Could a Big Mac Meal Measure the Value of Currencies?
Have you ever thought it possible for the value of your country's currency to be measured in relation to a burger sandwich? Or for it to indicate your nation's Net National Income (NNI)? To aptly answer this, we better take a closer look at the so-called Big Mac Index, the most comical indicator in the realm of financial markets.
What is the Big Mac Index?
In 1986, The Economist newspaper came up with a fun way to detect whether currencies are trading at their correct levels in what they called the Big Mac Index. This index is built to work on a basis similar to that of the Purchasing Power Parity (PPP). But instead of using prices of a "basket of goods" as the metric for comparing different currencies, the Big Mac Index uses the price of McDonald's Big Mac meal. The Economist even tweeted recently, "The Big Mac Index has become a global standard, included in several economic textbooks and the subject of dozens of academic studies."
How does the Big Mac Work?
The Big Mac Index operates under the rules of Burgernomics, which was developed for people to better grasp the concepts and theories of exchange rate determination, but how does it work?
As mentioned earlier, the Big Mac Index works similarly to the PPP, comparing the price of the Big Mac across McDonald's branches in different countries around the world. The Index showcases that the cost of the same meal is reasonable in certain countries like Egypt, while it is not so reasonable in places like Switzerland. The standardized measurable for the index is the price of Big Mac in the American Dollar. For example, if you had wanted to buy a Big Mac meal in the United States in January 2018, you would have paid around USD 5.28, while in Egypt, it would have been USD 1.93 and USD 6.67 in Switzerland. Thus, demonstrating the varying purchasing power one currency could have in different geographical locations. The previous example illustrates how the Big Mac Index explains the exchange rate determination by showing that with USD 1, you can afford different types and quantities of goods in the States than in Egypt and Switzerland. Thereupon we conclude that the Dollar is worth more in Egypt than in the United States and even more compared to Switzerland.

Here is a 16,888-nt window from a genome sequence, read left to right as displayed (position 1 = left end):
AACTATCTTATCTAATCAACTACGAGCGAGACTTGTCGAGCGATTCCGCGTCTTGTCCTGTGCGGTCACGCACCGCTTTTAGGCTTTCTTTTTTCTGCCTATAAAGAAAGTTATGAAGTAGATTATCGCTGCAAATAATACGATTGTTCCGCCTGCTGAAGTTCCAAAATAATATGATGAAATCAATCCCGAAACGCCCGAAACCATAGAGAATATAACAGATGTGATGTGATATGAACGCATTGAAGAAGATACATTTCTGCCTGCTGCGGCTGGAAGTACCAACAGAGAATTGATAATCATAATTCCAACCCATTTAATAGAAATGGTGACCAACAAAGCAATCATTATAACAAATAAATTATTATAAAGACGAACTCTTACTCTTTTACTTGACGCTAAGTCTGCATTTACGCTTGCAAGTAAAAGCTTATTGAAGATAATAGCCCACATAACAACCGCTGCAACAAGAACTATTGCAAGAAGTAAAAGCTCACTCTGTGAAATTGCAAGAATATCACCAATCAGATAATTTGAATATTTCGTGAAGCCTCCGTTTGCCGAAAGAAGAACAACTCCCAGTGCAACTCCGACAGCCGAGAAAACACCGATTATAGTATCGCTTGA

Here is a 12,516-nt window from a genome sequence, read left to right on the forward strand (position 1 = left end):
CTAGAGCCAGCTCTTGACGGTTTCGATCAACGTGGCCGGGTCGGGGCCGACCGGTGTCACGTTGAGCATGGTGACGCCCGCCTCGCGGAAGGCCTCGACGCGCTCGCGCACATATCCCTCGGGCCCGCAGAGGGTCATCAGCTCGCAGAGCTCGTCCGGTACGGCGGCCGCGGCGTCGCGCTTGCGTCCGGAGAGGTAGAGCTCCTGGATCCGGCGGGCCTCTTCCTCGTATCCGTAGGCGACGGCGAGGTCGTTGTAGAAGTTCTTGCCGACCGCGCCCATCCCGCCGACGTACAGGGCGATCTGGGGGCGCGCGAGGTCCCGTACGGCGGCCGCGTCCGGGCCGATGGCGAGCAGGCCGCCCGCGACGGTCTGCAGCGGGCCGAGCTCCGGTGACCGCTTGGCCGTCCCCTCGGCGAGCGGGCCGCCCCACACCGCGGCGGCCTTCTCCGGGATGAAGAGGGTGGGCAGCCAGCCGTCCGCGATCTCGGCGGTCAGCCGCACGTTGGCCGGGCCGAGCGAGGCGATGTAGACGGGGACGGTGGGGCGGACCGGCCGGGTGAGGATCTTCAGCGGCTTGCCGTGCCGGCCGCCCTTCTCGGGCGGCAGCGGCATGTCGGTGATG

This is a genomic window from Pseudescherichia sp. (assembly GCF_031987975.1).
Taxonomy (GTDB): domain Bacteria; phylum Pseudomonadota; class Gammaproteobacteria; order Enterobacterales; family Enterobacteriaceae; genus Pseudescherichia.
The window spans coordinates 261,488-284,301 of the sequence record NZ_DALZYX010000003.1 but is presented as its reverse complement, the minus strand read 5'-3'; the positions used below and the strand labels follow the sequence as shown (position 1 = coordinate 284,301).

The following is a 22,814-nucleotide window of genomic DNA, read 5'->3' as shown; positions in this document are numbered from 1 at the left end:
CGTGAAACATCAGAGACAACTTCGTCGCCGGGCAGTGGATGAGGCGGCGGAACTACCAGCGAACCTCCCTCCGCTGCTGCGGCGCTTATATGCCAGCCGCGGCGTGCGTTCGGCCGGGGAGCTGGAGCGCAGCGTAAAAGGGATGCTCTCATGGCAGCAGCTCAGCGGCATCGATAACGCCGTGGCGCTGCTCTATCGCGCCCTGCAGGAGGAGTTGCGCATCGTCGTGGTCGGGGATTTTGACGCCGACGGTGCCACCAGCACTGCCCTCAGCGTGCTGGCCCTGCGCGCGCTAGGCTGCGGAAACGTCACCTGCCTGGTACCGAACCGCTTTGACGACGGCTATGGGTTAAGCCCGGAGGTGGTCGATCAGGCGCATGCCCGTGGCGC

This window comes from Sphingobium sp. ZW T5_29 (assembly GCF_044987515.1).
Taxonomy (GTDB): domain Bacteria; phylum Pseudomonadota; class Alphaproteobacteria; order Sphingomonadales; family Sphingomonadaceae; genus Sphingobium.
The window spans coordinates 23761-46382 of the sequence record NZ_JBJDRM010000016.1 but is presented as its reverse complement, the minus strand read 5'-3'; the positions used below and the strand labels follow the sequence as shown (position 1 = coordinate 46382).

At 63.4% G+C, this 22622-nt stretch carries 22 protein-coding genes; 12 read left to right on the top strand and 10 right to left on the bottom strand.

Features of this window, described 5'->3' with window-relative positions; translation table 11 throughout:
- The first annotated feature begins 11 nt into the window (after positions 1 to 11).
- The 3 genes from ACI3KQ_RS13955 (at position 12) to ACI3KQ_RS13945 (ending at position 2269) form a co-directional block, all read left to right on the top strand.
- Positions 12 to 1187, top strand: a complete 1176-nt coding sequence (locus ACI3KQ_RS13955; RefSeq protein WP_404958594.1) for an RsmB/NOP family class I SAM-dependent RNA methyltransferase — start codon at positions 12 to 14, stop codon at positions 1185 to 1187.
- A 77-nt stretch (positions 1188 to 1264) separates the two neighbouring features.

We can also estimate whether the exchange rate for a given currency is overvalued or undervalued by measuring each currency against a unified standard with the Big Mac Index. The Economist releases the index twice a year by appropriating the average national price to the prices of the Big Mac in the United States of the same period.
But why the Big Mac? Big Mac meals come in one size, are prepared with the same ingredients, and are the best-selling food item within the world's biggest food chain, McDonald's, almost in every country in the world. Not to mention, the Big Mac index exceeded expectations in its global reach, becoming a simplified indicator for currencies purchasing power.
What is the Link Between the Big Mac Index and Gross Domestic Product (GDP)?
*Source: The Economist.
The Big Mac Index draws a relationship between a country's GDP per capita and how much its residents get to pay for a Big Mac meal. It states that the higher a country's GDP per capita is, the more pricy it is to buy a Big Mac. So, the more expensive Big Mac is in one place, the more prosperous and economically advanced it tends to be. This explains why a Big Mac meal costs USD 7 in Switzerland – as of July 2021 - while the same sandwich costs USD 5.65 in the United States and USD 5.02 in the Eurozone.
How Accurate is the Big Mac Index?
Like any other indicator, the Big Mac Index is not an accurate measure of the country's economic growth or inflation rate without considering other factors, including differing meat consumption rates, tax rates, and the income gap between different countries. However, the Big Mac Index is one of the most developed yet lighthearted tools that can give you a tangible indication of how strong or weak a country's economy is.